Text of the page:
The Films of 2015: The Hateful Eight

Quentin Tarantino’s aptly titled The Hateful Eight is a Western without a hero.  Its rogue’s gallery of characters consists of two sadistic bounty hunters, a leering murderess, a gormless would-be lawman, a retired Confederate general whose grandfatherly demeanor masks snarling bigotry, and various other varmints and louts.  The film is a fabulously gory nightmare vision of a post-Civil-War America riven by differences of race, gender, and regional background in which every social interaction is a hair-trigger away from exploding into ultraviolence.  Setting aside Robert Richardson’s cinematography (shot in 70mm and Ultra Panavision), which captures the crystalline grandeur of the Wyoming landscape, The Hateful Eight is an extraordinarily dark and punishing film—quite possibly the darkest and most punishing that Tarantino has yet made.  

It’s also a welcome return to form for the filmmaker after the unevenness of 2012’s Django Unchained, which was marred by tonal and structural problems.  The Hateful Eight has flaws of its own, but they’re less glaring than they were in Django; on the whole, Tarantino seems to have recovered his footing as a storyteller.  Even though most of the three-hour film’s action is confined to the interior of a stagecoach stop called Minnie’s Haberdashery, the characters are so flamboyant, the dialogue so rich, and the performances so deliciously hammy that things never seem to drag.  Ennio Morricone’s score chugs and churns menacingly.  Tensions build throughout most of the first half of the film, culminating in an audacious monologue delivered by Samuel L. Jackson.  And then the blood begins to flow, as the film’s second half veers into the realm of splatter horror.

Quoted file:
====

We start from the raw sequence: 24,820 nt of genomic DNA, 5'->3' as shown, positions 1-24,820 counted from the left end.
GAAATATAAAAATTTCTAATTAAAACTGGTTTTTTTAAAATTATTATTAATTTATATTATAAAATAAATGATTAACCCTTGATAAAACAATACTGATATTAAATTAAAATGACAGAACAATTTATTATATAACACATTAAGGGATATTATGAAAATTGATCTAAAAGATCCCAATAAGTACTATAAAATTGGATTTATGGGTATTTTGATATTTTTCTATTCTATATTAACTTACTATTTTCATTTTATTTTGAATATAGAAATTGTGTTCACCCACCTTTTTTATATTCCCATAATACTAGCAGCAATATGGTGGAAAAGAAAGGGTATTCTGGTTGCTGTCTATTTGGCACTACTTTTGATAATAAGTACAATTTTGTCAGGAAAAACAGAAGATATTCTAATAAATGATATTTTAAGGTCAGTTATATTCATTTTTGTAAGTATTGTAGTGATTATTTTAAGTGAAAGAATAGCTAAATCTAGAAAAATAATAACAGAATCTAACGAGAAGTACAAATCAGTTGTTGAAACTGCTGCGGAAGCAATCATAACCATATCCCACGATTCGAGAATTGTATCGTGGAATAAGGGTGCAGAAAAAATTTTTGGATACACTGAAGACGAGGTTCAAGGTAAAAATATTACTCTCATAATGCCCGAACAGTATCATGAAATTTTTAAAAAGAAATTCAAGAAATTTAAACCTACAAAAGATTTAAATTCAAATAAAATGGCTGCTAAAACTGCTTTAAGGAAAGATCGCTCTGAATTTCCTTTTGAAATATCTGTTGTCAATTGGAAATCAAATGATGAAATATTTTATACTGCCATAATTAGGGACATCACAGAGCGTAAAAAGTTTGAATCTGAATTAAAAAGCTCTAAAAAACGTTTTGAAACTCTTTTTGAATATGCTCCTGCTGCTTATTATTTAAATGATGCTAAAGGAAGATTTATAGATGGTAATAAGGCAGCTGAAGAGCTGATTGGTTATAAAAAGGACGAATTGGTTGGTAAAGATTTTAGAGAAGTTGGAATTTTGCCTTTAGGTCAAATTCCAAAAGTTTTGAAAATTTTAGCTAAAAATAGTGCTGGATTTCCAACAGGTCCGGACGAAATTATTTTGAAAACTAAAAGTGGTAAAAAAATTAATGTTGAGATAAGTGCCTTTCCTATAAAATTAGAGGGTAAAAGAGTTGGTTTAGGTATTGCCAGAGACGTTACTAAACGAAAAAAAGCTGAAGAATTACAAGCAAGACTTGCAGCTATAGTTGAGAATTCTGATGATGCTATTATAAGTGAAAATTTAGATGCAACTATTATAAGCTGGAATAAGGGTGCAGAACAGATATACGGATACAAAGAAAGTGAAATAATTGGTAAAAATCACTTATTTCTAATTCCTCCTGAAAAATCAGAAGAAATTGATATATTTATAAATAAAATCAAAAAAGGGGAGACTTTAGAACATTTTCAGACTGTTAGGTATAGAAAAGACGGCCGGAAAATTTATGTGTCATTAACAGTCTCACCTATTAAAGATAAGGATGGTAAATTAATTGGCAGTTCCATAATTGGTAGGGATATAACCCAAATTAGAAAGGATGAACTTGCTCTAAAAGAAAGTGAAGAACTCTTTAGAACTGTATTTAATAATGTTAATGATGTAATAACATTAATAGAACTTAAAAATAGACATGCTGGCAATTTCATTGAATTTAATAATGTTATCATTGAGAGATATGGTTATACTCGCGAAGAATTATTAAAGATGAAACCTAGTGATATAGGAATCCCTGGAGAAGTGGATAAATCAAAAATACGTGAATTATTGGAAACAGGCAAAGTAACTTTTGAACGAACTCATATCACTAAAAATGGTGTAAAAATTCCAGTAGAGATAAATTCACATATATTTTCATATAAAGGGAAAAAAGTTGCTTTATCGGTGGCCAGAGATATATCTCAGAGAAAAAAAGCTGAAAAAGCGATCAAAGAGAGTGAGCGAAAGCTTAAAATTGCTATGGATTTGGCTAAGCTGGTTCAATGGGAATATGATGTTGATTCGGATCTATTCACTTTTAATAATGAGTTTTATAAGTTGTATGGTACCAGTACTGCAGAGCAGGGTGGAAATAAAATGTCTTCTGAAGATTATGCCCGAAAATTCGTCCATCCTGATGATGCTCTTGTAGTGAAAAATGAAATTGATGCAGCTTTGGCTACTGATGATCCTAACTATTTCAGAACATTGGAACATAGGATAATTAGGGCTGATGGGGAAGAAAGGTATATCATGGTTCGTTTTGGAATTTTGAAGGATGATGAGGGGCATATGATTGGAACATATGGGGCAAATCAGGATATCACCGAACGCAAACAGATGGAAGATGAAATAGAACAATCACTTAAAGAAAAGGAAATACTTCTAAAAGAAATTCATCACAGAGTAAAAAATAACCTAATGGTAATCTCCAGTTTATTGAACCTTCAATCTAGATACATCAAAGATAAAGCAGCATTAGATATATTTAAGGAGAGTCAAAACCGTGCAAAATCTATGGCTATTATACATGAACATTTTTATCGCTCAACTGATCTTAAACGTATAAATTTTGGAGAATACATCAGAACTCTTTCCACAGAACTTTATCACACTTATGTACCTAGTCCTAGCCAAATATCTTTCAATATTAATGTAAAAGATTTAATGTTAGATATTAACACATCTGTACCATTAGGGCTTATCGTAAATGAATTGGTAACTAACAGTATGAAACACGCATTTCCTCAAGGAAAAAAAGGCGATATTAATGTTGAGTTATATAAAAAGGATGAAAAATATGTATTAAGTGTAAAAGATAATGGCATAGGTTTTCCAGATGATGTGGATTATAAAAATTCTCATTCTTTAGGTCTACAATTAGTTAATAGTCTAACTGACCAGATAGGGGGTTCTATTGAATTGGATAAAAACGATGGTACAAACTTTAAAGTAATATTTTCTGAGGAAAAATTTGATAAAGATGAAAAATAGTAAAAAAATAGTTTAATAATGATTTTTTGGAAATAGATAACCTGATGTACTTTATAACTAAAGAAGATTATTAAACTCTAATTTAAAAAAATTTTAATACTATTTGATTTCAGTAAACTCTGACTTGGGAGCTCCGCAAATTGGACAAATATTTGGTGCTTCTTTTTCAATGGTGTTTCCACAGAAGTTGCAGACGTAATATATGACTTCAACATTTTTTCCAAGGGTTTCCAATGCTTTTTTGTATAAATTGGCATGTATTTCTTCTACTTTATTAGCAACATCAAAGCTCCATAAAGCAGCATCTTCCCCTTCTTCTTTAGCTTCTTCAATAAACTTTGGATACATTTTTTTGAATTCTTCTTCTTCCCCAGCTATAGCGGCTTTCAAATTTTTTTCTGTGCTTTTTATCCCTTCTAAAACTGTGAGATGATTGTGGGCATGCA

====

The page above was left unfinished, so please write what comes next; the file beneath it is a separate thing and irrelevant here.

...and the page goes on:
Standouts among the cast include Jackson as Major Marquis Warren, a black man living in a “white hell”; the pencil-necked, pop-eyed Walton Goggins as dim-witted sheriff Chris Mannix, who supplies some of the film’s broader humor; and Jennifer Jason Leigh, playing notorious killer Daisy Domergue as a cackling demon reminiscent of Linda Blair in The Exorcist.  The final scenes, in which Daisy and Warren compete with each other to win over the hapless Mannix, feel like an allegory for the race and gender conflicts that continue to inform American life in 2015.  But even as he acknowledges America’s legacy of racism, misogyny, and violence, Tarantino refuses to make his minority characters into pariahs, nor does he comfortably invoke liberal platitudes.  According to his cruel egalitarianism, all men—black, white, Mexican—are equally loathsome; women are no better; and our romantic myths about American integrity and honor are nothing more than jokes to be spat upon and thrown away. 

As a portrait of America at its most irredeemably vicious, The Hateful Eight would make a good (if long) double bill with Lars von Trier’s Dogville.  It’s a political film, but it’s hardly the type of lofty, ennobling political cinema that one expects from a major Hollywood release.  The film’s budget notwithstanding, Tarantino’s approach remains as rooted as ever in the grittiness of pulp cinema, and he shares the lunatic energy of such termite artists as Samuel Fuller and Robert Aldrich.  It’s down in the muck and the blood of genre filmmaking that he’s able to speak his mind most clearly.  The Hateful Eight suggests, cynically and hilariously, that we’re all stuck there with him, and we couldn’t crawl out even if we wanted to.   

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